Fianna Fáil Spokesperson on Transport Robert Troy has criticised Minister Shane Ross for his hands off approach to finding a resolution to the problems within Irish Rail ahead of tomorrow’s impending industrial action.
He said, “At the time of the Bus Éireann strikes Minister Ross promised to establish a mutli-stakeholder forum which would include all transport companies, the National Transport Authority, the Department of Transport plus trade unions.
The purpose of this forum being to iron out wider concerns before problems turned into industrial action.
“He has failed to honour his commitment.
“I strongly believe had that forum been established when promised, that it could have prevented the industrial action which is set to take place tomorrow.
“It seems everyone else aside from Minister Ross recognises the potential for this dispute to escalate further and for core services to be.
“There was a deal nearing completion, therefore the emphasis should be to go back and renegotiate. Negotiations are only way resolution will be reached.
The Minister has a responsibility and an obligation to facilitate these talks while both management and unions owe it to their loyal commuters.
“It is no coincidence that there has been a continuing and growing trend of industrial unease within the public transport sector since Ross has taken office.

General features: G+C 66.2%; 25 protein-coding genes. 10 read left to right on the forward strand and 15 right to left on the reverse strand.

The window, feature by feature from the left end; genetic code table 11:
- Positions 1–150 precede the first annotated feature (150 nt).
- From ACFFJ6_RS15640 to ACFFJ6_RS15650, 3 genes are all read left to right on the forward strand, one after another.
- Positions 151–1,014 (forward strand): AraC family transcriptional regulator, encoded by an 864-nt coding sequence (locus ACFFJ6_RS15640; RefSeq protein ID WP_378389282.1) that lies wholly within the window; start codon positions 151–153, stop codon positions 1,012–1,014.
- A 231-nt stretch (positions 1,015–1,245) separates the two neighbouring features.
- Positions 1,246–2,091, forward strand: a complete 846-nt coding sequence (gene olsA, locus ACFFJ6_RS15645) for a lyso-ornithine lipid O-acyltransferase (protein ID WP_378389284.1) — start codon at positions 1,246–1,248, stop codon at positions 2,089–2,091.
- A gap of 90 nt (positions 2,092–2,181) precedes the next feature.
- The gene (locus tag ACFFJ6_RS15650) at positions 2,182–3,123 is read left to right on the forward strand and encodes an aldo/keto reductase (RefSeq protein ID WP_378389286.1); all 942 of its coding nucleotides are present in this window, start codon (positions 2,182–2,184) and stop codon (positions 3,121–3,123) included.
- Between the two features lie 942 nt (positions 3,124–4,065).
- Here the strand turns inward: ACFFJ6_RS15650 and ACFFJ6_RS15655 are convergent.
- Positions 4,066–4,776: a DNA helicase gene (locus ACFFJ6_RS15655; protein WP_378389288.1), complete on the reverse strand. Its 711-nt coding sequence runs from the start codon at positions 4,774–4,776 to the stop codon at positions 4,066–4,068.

“Tomorrow’s action is yet another example of the failure of Minister Ross’ strategy for overcoming industrial issues.
“Ignoring a problem will most certainly not deliver a solution that protects workers, the tax payer and above all, passengers,” concluded Deputy Troy.
Robert Troy TD Retweeted Iarnród Éireann
Robert Troy TD added,
Meanwhile Irish Rail workers will end up with an average wage of almost €61,000 if they get the pay rise they are demanding.
The average salary for the workforce of 3,800 staff now stands at €54,647, according to figures supplied by the commercial semi-state company.
If they get their desired rise worth 3.75% a year for three years, this means their average salary will increase by €6,148 to €60,795.
Drivers, whose pay starts at €43,716 and rises to €55,238 in increments after 10 years, would see their pay rise to more than €61,000, while mid-ranking executives and station managers’ wages would reach more than €70,000.
The increases sought by employees in all grades would cost just under €43m. Irish Rail claims this would bring it to the brink of insolvency.
Up to 155,000 passengers a day will be hit when services grind to a halt on Wednesday, including 70,000 Dart passengers, 45,000 on Commuter services and 40,000 on InterCity routes.
Talks on the pay claim broke down at the Workplace Relations Commission earlier this month when the company refused to budge from an offer of 1.75pc a year. However, union sources claimed that a 2.5% pay hike was on the table but was pulled at the 11th hour.
Irish Rail workers start five days of strike action on Wednesday. The strike dates are November 1, 7, 14, 23 and December 8.